On the face of it, the difference between a traditional employee and independent contractor may seem minimal, as oftentimes, employees and independent contractors work side by side, with little distinction or difference in job duties.
However, the differences between the two, carry substantial financial and legal personal benefits and consequences.
Understanding the differences, benefits, and consequences between the two could mean the difference between a continuing professional relationship versus future lawsuit, tax breaks versus steep government fines, or legal protection versus legal liability.
You will need to use an Independent Contractor Agreement whenever you or your company hires a person or business to complete a specific task with defined start and finish dates. A traditional Employment Contract should be used when you are hiring or hired permanently, and a relationship of control and supervision exists.
The Department of Labor has laid out a 6 prong test to determine whether or not someone is an employee or independent contractor. When determining whether an employee-employer relationship or independent contractor relationship exists, a court will look at:
- Whether the work performed was integral to the business
- Whether the worker exercises any managerial skills
- Who owns the tools, equipment, and work-space
- Whether the worker’s skill incorporates independent business judgment and the level thereof
- The permanency of the working relationship
- The degree of control by the employer
4 Differences You Should Know:
Financially, employees enjoy greater benefits than an independent contractor, in what is known as “the hidden paycheck.” “The hidden paycheck” includes health insurance, disability and retirement benefits, while an Independent contractor enjoys no such perks and pays for their own health insurance, is responsible for their own injuries on the job, and has no portion of their paycheck set aside for retirement.
Aside from general commuting costs and business clothes, employees forego having to fork out for start-up costs, staffing and office expenses, and other various professional costs.
In the realm of tax implications, employees and independent contractors are treated very differently. Companies are required to pay certain taxes on behalf of their employees, including federal and state employment tax, while independent contractors are solely responsible for their own “self-employment tax.”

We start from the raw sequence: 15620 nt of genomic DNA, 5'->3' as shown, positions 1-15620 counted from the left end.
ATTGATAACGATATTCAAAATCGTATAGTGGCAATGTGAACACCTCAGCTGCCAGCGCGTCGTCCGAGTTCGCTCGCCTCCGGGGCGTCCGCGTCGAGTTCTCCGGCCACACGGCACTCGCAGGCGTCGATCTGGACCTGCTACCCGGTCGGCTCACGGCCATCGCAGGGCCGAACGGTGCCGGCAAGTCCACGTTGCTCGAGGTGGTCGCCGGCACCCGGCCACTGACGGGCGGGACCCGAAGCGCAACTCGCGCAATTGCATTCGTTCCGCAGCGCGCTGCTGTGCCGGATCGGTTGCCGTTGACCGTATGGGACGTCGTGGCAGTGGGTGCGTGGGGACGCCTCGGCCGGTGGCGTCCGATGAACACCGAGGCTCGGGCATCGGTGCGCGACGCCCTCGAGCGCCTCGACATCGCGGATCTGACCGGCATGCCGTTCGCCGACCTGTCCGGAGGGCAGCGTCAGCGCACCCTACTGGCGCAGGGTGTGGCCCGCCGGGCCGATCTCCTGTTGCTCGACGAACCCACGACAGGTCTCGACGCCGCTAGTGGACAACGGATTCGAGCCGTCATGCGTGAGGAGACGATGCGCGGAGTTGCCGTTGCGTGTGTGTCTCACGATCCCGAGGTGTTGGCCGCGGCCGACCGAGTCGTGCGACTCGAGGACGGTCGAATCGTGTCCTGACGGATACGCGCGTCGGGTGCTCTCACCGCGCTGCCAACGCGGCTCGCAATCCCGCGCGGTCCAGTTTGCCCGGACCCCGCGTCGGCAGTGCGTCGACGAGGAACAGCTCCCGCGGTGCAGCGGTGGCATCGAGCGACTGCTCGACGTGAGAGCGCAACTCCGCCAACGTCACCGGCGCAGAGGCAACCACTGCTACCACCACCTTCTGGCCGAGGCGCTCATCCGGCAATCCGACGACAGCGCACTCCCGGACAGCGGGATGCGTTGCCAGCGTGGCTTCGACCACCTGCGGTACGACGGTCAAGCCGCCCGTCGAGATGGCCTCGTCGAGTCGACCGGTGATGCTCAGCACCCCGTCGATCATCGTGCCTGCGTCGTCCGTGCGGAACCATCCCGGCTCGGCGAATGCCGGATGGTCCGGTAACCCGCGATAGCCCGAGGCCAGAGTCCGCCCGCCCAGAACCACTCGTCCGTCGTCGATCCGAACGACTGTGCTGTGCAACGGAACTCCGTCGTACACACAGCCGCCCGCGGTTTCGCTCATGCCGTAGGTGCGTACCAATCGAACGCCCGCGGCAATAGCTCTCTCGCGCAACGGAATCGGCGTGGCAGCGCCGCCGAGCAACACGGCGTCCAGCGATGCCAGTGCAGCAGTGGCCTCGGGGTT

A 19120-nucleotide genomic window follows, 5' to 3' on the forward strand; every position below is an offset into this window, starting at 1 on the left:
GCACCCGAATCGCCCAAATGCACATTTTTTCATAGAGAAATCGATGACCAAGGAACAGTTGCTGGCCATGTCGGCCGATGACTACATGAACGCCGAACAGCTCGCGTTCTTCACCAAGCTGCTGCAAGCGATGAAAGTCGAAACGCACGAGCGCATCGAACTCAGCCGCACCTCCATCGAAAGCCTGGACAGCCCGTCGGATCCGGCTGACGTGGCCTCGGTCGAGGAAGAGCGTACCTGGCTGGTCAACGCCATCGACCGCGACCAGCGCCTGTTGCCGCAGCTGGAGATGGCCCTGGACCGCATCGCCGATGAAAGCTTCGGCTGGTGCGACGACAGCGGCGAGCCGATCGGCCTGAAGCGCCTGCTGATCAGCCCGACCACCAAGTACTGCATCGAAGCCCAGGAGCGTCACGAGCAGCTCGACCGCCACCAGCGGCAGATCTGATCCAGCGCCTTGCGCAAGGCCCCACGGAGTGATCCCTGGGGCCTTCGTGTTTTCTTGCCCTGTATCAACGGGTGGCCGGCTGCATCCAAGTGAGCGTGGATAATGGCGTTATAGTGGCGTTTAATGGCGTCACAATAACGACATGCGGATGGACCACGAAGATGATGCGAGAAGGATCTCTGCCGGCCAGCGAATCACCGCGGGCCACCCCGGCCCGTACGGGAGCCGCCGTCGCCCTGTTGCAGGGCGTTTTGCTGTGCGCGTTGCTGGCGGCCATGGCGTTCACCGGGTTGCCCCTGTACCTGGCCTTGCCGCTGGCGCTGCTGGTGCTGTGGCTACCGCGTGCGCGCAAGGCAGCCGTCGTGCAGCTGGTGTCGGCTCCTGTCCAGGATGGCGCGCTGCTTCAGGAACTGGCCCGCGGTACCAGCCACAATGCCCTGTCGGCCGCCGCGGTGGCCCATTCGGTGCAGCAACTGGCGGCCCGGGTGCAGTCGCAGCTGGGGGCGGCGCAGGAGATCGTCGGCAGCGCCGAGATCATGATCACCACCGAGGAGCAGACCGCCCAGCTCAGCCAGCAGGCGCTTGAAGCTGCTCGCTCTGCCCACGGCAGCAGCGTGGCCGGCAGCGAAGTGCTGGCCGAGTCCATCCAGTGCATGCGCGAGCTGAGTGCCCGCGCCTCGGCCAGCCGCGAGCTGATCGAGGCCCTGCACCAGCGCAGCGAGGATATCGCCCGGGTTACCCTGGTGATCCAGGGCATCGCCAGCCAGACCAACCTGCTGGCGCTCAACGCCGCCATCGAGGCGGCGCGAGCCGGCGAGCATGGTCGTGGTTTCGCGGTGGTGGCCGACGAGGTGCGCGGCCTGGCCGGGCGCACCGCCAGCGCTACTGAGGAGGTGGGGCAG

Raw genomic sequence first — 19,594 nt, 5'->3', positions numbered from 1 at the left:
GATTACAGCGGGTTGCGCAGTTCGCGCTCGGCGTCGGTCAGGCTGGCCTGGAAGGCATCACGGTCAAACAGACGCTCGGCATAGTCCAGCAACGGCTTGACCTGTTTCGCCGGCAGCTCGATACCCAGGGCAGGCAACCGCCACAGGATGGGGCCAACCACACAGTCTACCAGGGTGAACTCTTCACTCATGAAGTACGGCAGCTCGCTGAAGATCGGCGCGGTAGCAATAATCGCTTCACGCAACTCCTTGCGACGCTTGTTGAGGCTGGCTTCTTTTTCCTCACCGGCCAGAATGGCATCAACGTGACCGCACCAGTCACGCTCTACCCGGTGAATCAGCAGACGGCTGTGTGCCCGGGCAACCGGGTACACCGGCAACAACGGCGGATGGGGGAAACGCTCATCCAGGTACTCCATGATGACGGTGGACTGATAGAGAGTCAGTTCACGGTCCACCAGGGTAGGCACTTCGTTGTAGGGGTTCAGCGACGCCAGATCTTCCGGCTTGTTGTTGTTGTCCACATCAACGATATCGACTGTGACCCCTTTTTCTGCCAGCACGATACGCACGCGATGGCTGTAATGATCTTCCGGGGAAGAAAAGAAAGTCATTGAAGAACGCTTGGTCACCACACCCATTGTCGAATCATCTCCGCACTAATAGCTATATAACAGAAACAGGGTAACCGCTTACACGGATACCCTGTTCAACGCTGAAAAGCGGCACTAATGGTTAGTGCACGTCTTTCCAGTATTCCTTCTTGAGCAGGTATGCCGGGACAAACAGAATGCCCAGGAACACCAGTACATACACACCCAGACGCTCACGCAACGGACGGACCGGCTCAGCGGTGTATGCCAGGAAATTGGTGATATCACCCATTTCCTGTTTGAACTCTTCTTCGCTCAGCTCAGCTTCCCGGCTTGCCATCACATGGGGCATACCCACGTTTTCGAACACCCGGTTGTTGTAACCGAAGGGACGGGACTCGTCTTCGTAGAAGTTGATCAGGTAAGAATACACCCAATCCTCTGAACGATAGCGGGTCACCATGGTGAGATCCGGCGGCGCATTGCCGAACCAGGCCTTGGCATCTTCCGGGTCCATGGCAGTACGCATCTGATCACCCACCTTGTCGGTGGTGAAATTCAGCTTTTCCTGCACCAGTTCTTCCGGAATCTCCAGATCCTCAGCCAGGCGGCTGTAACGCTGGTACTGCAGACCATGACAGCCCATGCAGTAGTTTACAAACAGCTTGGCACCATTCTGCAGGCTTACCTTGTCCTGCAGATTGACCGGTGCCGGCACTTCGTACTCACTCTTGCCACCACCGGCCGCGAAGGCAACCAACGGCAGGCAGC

As an independent contractor’s income increases, so does their employment tax burden. The misnomer of an independent contractor or employee can carry harsh punishments and repercussions by the Department of Labor, resulting in exorbitant fines, unemployment claims, or even federal lawsuits. If you still are unsure about the classification of your employee, leave it up to the IRS, and fill out a Form SS-8.
Employees benefit from greater security in their job, and are often protected by state and federal law dictating procedure for overtime and discrimination issues. Independent contractors benefit from no such protection, and also are restricted from joining unions, ultimately leading to less negotiating power.
Employers however are subject to stricter liability for the acts of their employees (i.e. negligence), while there is no liability for negligence of independent contractors. For example, if you own a company specializing in painting, and one of your employees drops a paint can off a ladder injuring a bystander, you are held liable for the damages.
However, if the painter was hired as an independent contractor, and little to no control was exercised over them, the liability would fall upon the independent contractor.
If you’re an artist, writer, or professional with an original work of authorship and want to protect your proprietary rights in it, understanding the difference between being an independent contractor and employee could be the difference between financial success and ruin.
As an employee, you will likely have to assign any and all intellectual property rights in your work created during employment to your employer, while as an independent contractor, you retain your proprietary rights in the work. So, what exactly does it mean to “retain rights” in a work?
A copyright grants the owner the right to reproduce the work and make copies, distribute or sell it, create derivative works, and any performance or display rights to realize commercial gain. If you are an independent contractor, know that by default, the copyright in the original work is yours, unless you have clearly entered into a written agreement that the work is a “work for hire.”
When classifying employees as a traditional employee or independent contractor, reactivity is going to land your company in hot water. Proactivity towards classification will help prevent and save you or your business from a barrage of financial, legal, and personal troubles, while taking advantage of certain benefits.
Make sure you understand the above 4 differences between an employee and independent contractor before you enter into your next contractual agreement.